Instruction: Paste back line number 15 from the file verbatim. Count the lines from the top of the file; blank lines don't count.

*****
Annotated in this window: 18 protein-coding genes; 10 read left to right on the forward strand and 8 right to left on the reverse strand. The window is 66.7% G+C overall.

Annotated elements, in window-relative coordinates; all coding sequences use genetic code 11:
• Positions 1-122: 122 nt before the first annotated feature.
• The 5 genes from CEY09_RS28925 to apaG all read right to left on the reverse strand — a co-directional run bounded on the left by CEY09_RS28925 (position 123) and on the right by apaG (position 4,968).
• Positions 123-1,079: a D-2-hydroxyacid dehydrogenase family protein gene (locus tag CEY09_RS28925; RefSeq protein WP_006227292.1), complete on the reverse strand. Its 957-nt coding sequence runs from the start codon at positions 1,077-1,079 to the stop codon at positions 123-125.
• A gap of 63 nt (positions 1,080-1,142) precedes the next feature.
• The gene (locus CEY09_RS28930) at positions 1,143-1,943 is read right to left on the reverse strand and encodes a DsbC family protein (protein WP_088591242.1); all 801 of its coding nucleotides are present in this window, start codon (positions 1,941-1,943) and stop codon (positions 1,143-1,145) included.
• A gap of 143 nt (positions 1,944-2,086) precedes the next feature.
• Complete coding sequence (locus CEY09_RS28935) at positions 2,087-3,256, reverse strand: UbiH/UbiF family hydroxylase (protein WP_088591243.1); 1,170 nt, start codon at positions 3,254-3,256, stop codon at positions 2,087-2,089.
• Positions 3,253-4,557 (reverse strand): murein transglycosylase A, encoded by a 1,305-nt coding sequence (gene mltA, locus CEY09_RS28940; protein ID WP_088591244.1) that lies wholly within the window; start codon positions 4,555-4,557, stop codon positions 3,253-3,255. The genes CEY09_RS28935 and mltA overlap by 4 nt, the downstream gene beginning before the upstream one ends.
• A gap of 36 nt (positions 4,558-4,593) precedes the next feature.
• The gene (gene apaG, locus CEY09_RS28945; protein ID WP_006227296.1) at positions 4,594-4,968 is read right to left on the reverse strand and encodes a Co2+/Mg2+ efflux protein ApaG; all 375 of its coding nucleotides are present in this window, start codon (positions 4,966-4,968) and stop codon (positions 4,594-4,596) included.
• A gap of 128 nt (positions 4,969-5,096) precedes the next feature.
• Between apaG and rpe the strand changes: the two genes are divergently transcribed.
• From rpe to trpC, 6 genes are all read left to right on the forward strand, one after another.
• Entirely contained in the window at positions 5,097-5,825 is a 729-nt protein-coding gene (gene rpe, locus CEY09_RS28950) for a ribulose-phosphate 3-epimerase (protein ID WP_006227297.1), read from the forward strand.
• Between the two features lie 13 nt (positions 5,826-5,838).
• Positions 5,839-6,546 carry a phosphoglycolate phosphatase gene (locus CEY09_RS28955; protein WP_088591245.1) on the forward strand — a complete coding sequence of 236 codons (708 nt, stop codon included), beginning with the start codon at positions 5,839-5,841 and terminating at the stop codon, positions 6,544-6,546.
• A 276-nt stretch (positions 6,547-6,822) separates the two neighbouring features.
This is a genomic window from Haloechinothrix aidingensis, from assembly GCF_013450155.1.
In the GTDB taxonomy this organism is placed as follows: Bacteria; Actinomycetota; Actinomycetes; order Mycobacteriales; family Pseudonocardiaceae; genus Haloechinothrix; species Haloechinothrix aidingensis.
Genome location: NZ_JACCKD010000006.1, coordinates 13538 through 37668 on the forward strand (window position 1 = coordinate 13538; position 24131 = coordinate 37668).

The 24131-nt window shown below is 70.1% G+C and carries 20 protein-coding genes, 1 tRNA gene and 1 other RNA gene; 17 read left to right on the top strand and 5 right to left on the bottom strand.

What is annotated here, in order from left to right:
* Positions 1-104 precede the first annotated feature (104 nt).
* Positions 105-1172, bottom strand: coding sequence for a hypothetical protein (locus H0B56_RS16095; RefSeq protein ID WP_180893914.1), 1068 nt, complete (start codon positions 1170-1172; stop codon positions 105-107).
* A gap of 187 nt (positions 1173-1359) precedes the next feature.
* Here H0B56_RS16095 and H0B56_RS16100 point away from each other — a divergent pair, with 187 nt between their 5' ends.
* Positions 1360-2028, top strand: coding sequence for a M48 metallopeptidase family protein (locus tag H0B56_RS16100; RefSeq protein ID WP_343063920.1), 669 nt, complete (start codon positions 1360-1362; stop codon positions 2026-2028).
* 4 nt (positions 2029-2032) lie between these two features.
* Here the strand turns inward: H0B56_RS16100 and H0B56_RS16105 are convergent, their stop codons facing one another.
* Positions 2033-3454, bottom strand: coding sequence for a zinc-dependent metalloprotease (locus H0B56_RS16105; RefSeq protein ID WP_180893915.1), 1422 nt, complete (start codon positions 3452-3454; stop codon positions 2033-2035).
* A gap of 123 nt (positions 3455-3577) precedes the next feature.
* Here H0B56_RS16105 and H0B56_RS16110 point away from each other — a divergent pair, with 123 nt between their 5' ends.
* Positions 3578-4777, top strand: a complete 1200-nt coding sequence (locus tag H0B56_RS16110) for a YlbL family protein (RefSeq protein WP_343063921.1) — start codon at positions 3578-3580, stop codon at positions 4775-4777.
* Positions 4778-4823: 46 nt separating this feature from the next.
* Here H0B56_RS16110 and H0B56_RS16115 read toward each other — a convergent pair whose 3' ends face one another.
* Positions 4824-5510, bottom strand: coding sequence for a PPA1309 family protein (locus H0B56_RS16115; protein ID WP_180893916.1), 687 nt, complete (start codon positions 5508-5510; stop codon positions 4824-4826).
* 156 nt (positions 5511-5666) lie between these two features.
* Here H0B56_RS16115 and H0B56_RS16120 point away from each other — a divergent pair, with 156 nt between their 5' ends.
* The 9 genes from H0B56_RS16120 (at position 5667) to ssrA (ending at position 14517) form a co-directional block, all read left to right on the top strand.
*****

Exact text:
• From rpe to trpC, 6 genes are all read left to right on the forward strand, one after another.